And on Wednesday, Mr. Murdoch’s News Corp, the largest media company in Australia, was found to be part of another wave of misinformation. An independent study found online bots and trolls exaggerating the role of arson in the fires, at the same time that an article in The Australian making similar assertions became the most popular offering on the newspaper’s website.
It’s all part of what critics see as a relentless effort led by the powerful media outlet to do what it has also done in the United States and Britain — shift blame to the left, protect conservative leaders and divert attention from climate change.
The idea of giving personhood to nature has been slowly gaining adherents. Environmentalists have prodded governments and courts to award rights to lakes, hills, rivers, and even individual species of plants. The New Zealand parliament has given legal rights to the Whanganui River, while Colombia has made the Páramo de Pisba region in the Andes—threatened for years by mining—a “subject of rights.” About three dozen towns across the US are passing Toledo-style bills, and the Florida Democratic Party lists the rights of nature in its party platform.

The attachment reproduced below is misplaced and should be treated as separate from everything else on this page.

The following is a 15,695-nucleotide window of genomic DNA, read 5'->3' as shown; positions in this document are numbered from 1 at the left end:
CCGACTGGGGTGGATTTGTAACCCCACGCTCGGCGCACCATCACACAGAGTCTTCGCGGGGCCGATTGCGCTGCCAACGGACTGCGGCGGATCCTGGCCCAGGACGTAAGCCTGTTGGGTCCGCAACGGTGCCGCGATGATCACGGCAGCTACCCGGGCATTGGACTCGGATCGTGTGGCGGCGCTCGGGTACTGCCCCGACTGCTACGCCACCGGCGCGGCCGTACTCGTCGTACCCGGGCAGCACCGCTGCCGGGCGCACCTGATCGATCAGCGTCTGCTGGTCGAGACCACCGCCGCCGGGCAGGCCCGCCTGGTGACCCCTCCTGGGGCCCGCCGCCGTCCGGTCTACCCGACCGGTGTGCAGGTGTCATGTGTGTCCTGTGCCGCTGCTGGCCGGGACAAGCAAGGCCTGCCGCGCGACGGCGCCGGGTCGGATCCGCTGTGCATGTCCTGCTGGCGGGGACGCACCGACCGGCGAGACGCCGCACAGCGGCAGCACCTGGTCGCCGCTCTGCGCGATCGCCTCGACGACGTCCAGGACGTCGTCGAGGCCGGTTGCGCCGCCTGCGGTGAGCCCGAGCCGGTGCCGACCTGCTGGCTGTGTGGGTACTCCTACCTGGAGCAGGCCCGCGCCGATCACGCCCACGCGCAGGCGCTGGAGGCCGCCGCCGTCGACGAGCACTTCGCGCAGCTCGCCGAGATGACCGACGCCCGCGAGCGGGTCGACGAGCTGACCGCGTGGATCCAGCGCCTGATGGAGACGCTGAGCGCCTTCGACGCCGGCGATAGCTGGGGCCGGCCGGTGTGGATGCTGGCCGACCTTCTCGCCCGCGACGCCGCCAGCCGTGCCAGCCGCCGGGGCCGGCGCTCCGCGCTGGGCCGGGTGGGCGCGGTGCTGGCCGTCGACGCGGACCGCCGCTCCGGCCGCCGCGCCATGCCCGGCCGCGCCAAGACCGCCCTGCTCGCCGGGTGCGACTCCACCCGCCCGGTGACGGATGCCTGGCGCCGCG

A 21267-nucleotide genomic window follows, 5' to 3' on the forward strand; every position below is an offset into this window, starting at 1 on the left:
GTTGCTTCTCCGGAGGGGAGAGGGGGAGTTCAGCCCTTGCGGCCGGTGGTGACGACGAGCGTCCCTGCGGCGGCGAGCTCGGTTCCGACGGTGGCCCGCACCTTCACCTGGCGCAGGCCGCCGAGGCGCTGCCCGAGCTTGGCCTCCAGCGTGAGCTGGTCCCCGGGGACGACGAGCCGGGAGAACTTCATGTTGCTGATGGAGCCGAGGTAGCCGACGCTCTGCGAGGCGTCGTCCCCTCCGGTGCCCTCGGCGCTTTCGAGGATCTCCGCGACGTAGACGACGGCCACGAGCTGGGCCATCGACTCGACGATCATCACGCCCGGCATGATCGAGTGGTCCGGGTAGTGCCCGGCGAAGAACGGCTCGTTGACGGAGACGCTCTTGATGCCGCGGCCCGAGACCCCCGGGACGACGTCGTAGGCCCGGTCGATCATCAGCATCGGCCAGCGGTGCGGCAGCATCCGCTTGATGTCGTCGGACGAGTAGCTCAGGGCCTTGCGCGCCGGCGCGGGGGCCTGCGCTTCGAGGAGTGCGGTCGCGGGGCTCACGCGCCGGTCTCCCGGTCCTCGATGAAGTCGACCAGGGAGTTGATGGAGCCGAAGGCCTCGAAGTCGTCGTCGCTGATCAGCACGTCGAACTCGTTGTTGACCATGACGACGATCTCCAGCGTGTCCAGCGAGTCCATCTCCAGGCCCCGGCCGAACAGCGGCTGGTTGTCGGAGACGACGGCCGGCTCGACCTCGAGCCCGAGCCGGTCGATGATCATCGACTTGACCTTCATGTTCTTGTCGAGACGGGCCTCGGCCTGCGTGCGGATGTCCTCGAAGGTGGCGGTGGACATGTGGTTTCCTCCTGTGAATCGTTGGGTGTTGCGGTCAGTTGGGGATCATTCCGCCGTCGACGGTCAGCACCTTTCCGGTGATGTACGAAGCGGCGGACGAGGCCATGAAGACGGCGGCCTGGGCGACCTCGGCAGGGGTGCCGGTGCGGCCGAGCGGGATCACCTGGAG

The climate crisis is fully main stage, with California burning and Florida drowning. If we’re going to forestall worse to come, we need innovation not just in tech—more clean energy, resilient cities, genetically modified crops that need less fertilizer—but in law, the rule sets that architect our behavior.
Business leaders have described the unfolding bushfire crisis as a “Port Arthur moment”, urging the Morrison government to adopt a co-ordinated national strategy to confront climate change and aggressively reduce carbon emissions.
We need to put some serious thought into what future life will be like under climate change, and shifting the peak holiday season to the cooler months could be the place to start.